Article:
Long-exposure images of the giant elliptical galaxy M87 by NASAs Chandra X-ray Observatory, together with radio observations, have provided spectacular evidence of repetitive outbursts from the vicinity of the galaxys supermassive black hole. Magnetized rings, bubbles, plumes and jets ranging in size from a few thousand to a few hundred thousand light years point to ongoing violent activity for hundreds of millions of years.
Chandra image of the giant elliptical galaxy M87 (NASA/CXC)
"The hot X-ray emitting gas extending for hundreds of thousands of light years around M87 reveals a record of episodes of black hole activity," said Paul Nulsen of the Harvard-Smithsonian Center for Astrophysics (CfA) in Cambridge, Mass. and an author of an Astrophysical Journal paper describing the latest Chandra observations. "With these detailed observations, we are beginning to understand how the central supermassive black hole transfers enormous amounts of energy over vast reaches of space."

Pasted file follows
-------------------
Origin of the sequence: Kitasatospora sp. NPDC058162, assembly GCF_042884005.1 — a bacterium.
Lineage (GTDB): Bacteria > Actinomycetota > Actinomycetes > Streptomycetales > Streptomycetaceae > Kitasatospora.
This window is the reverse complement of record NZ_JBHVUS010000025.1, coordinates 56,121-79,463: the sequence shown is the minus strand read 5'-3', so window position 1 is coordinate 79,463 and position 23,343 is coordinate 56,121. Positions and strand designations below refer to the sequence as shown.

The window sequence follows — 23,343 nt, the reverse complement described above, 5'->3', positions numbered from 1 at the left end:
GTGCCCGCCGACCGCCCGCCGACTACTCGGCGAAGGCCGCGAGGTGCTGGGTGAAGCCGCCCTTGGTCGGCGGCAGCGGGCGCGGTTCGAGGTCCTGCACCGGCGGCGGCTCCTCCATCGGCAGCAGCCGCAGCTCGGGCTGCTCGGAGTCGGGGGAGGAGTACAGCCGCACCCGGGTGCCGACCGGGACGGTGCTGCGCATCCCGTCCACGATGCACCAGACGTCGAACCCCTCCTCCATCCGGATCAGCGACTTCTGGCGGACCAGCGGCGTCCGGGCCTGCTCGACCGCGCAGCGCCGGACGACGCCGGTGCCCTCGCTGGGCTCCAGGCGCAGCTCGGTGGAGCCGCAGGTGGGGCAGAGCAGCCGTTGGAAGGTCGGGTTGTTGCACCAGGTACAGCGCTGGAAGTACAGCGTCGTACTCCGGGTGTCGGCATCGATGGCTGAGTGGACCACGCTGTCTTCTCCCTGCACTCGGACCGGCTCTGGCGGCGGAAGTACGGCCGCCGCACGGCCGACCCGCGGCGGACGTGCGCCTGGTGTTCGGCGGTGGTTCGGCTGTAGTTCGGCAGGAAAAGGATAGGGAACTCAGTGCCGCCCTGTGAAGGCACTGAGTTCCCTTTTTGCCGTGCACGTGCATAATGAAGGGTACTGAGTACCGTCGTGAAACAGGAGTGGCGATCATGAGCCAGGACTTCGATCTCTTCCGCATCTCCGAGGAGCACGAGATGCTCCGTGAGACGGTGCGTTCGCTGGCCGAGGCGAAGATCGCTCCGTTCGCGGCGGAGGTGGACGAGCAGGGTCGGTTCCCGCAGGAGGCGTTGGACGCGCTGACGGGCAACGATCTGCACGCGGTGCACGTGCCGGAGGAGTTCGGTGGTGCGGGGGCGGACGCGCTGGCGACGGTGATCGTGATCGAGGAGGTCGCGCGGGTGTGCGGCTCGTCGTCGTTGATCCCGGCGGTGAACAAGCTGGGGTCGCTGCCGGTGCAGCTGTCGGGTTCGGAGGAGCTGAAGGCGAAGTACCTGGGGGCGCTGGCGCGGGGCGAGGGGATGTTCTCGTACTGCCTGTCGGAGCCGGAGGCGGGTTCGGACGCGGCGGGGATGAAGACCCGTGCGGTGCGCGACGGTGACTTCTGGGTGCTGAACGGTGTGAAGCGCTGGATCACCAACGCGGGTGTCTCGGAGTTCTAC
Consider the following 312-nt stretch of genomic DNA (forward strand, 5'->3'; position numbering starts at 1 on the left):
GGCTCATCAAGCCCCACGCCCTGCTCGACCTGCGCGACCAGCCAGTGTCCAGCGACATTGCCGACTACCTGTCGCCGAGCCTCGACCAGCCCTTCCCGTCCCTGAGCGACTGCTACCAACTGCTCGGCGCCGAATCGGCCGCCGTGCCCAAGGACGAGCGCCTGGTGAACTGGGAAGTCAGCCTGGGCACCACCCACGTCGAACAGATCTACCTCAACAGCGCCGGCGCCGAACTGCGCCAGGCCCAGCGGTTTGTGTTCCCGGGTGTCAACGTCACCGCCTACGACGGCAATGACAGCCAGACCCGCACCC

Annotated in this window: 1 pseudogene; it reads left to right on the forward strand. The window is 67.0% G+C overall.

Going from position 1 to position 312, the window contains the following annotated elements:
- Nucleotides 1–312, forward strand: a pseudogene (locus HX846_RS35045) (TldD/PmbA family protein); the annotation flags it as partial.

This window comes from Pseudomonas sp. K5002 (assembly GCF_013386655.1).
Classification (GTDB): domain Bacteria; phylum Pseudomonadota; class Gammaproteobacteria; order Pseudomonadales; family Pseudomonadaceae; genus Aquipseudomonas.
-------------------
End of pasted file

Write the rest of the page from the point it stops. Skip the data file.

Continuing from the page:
M87, located in the middle of the Virgo galaxy cluster, is surrounded by an extensive atmosphere of multi-million degree Celsius gas. Chandras long-exposure image has allowed astronomers to see in more detail structures discovered by previous observations with Chandra and other X-ray telescopes, to discover new features, and to make specific comparisons with radio images, which trace the presence of high-energy electrons in a magnetic field.
Steve Roy | MSFC
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